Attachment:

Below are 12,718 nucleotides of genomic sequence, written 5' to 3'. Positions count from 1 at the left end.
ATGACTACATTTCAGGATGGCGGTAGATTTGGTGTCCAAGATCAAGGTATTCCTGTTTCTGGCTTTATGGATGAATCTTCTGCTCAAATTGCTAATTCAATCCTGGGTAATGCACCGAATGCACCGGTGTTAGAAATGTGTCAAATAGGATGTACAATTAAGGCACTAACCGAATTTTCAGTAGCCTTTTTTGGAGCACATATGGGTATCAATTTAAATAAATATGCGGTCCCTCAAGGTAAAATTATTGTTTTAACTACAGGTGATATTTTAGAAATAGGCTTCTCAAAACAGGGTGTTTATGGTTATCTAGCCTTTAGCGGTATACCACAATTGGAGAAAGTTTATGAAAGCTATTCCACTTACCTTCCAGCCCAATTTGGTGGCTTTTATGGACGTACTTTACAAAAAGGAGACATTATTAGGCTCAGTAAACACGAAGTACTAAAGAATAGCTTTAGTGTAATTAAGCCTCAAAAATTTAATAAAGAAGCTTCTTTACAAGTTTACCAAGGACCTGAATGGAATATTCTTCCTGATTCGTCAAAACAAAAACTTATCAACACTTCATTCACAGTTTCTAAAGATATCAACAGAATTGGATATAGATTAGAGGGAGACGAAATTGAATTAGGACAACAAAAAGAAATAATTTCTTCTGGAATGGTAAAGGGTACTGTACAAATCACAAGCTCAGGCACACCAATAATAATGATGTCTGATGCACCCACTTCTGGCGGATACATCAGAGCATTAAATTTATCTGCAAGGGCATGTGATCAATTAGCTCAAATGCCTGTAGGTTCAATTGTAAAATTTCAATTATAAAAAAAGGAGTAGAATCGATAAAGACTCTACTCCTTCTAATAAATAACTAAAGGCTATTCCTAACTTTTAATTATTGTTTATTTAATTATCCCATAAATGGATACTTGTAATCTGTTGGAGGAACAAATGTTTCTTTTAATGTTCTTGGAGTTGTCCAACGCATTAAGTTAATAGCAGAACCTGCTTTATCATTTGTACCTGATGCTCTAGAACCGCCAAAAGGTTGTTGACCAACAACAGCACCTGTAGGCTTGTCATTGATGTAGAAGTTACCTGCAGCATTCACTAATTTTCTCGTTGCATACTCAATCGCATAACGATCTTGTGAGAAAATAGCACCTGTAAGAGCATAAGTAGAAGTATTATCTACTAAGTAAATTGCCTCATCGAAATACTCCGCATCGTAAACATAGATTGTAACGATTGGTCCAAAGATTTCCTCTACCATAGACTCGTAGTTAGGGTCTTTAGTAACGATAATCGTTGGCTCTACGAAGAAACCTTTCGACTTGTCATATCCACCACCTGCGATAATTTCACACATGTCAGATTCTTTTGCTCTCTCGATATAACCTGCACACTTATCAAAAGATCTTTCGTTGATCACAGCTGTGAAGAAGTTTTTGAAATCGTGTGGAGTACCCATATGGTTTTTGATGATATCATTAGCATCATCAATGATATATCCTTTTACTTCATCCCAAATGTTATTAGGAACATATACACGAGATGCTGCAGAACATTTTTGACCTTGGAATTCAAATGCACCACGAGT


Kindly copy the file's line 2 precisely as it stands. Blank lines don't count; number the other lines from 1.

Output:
ATGACTACATTTCAGGATGGCGGTAGATTTGGTGTCCAAGATCAAGGTATTCCTGTTTCTGGCTTTATGGATGAATCTTCTGCTCAAATTGCTAATTCAATCCTGGGTAATGCACCGAATGCACCGGTGTTAGAAATGTGTCAAATAGGATGTACAATTAAGGCACTAACCGAATTTTCAGTAGCCTTTTTTGGAGCACATATGGGTATCAATTTAAATAAATATGCGGTCCCTCAAGGTAAAATTATTGTTTTAACTACAGGTGATATTTTAGAAATAGGCTTCTCAAAACAGGGTGTTTATGGTTATCTAGCCTTTAGCGGTATACCACAATTGGAGAAAGTTTATGAAAGCTATTCCACTTACCTTCCAGCCCAATTTGGTGGCTTTTATGGACGTACTTTACAAAAAGGAGACATTATTAGGCTCAGTAAACACGAAGTACTAAAGAATAGCTTTAGTGTAATTAAGCCTCAAAAATTTAATAAAGAAGCTTCTTTACAAGTTTACCAAGGACCTGAATGGAATATTCTTCCTGATTCGTCAAAACAAAAACTTATCAACACTTCATTCACAGTTTCTAAAGATATCAACAGAATTGGATATAGATTAGAGGGAGACGAAATTGAATTAGGACAACAAAAAGAAATAATTTCTTCTGGAATGGTAAAGGGTACTGTACAAATCACAAGCTCAGGCACACCAATAATAATGATGTCTGATGCACCCACTTCTGGCGGATACATCAGAGCATTAAATTTATCTGCAAGGGCATGTGATCAATTAGCTCAAATGCCTGTAGGTTCAATTGTAAAATTTCAATTATAAAAAAAGGAGTAGAATCGATAAAGACTCTACTCCTTCTAATAAATAACTAAAGGCTATTCCTAACTTTTAATTATTGTTTATTTAATTATCCCATAAATGGATACTTGTAATCTGTTGGAGGAACAAATGTTTCTTTTAATGTTCTTGGAGTTGTCCAACGCATTAAGTTAATAGCAGAACCTGCTTTATCATTTGTACCTGATGCTCTAGAACCGCCAAAAGGTTGTTGACCAACAACAGCACCTGTAGGCTTGTCATTGATGTAGAAGTTACCTGCAGCATTCACTAATTTTCTCGTTGCATACTCAATCGCATAACGATCTTGTGAGAAAATAGCACCTGTAAGAGCATAAGTAGAAGTATTATCTACTAAGTAAATTGCCTCATCGAAATACTCCGCATCGTAAACATAGATTGTAACGATTGGTCCAAAGATTTCCTCTACCATAGACTCGTAGTTAGGGTCTTTAGTAACGATAATCGTTGGCTCTACGAAGAAACCTTTCGACTTGTCATATCCACCACCTGCGATAATTTCACACATGTCAGATTCTTTTGCTCTCTCGATATAACCTGCACACTTATCAAAAGATCTTTCGTTGATCACAGCTGTGAAGAAGTTTTTGAAATCGTGTGGAGTACCCATATGGTTTTTGATGATATCATTAGCATCATCAATGATATATCCTTTTACTTCATCCCAAATGTTATTAGGAACATATACACGAGATGCTGCAGAACATTTTTGACCTTGGAATTCAAATGCACCACGAGT